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Chill Out

With temperatures in the Middle East soaring to as high as 54°C during summer months, it doesn’t take rocket science to deduce that air conditioning systems are an absolute necessity in the region. There are certain cases, however, when employing traditional cooling methods makes less economic sense. We have the report.

| | Aug 14, 2014 | 6:23 pm
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With temperatures in the Middle East soaring to as high as 54°C during summer months, it doesn’t take rocket science to deduce that air conditioning systems are an absolute necessity in the region. There are certain cases, however, when employing traditional cooling methods makes less economic sense. We have the report.

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Most the buildings, flats and villas in the Middle East have air conditioning units in place. Be they window units, ducted splits, chillers or VRF, these HVAC systems are a must in a region that experiences almost four months of extremely high temperatures and humidity. There are instances, however, when installing conventional HVAC systems may not be the right method to adopt for cooling. Take a patio for example. It will surely not be a good idea, cost-wise, to enclose it with glass or with concrete just to be able to use an air conditioning unit to cool it during summer.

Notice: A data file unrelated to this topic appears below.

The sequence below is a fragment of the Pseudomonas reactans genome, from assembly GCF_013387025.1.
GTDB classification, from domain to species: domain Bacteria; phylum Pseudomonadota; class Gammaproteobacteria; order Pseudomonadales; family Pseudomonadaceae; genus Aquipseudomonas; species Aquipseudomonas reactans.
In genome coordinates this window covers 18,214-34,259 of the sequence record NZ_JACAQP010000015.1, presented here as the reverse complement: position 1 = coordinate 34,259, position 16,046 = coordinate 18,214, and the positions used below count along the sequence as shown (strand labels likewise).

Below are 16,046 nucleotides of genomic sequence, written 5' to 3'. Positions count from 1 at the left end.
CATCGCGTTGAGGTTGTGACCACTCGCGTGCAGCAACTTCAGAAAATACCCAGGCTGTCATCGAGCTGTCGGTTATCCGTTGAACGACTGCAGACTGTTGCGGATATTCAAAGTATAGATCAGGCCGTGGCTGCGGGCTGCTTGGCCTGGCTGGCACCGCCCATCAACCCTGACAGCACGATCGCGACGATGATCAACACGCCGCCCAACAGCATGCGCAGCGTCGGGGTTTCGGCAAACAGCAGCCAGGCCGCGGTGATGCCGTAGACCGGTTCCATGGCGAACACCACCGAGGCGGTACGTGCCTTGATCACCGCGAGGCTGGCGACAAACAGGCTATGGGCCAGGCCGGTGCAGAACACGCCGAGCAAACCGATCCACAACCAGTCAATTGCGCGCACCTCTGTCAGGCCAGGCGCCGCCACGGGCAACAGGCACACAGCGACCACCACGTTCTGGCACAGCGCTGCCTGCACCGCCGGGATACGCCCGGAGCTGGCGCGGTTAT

Also, outdoor dining areas of restaurants are usually occupied by smokers and shisha users, and closing them off would not be a good move, health-wise. For these cases, when using traditional HVAC systems makes less sense, there are outdoor cooling technologies that promise to deliver a considerable amount of temperature decrease and may make occupants feel more comfortable.

“People throughout the Middle East love the outdoors, but it is too hot during half the year to truly enjoy yourself outside.” says Jonathan Marsh, CEO at MistAmerica. “With the right product that meets the needs of hotel, restaurant, and residential clients, the size of the market is quite large.” Marsh explains that outdoor cooling systems work like sea breeze: “They produce air that is more humid, but cooler. It is reasonable to expect a cooling level of about 3°C to 8°C in humid climates, like in Dubai or Abu Dhabi.” He adds that in drier climates, like in Riyadh or Al Ain, one can even expect a cooling benefit of up to 15°C.

Sam Peli, General Manager for European Sales, Seeley International, says that outdoor cooling technologies can contribute to maintaining healthy as well as a “traditional” lifestyle. “More exposure to outdoor activities may help fight problems, such as Vitamin D deficiency and obesity. These are quite common in the GCC,” he observes. He adds that utilising outdoor cooling technologies may prove beneficial to those people who would want to “preserve tradition”, as he believes that technologies on offer are able to cool majlis (Arabic, “a place for sitting”), making them useful throughout the day, as opposed to just in the coolest hours of the evening.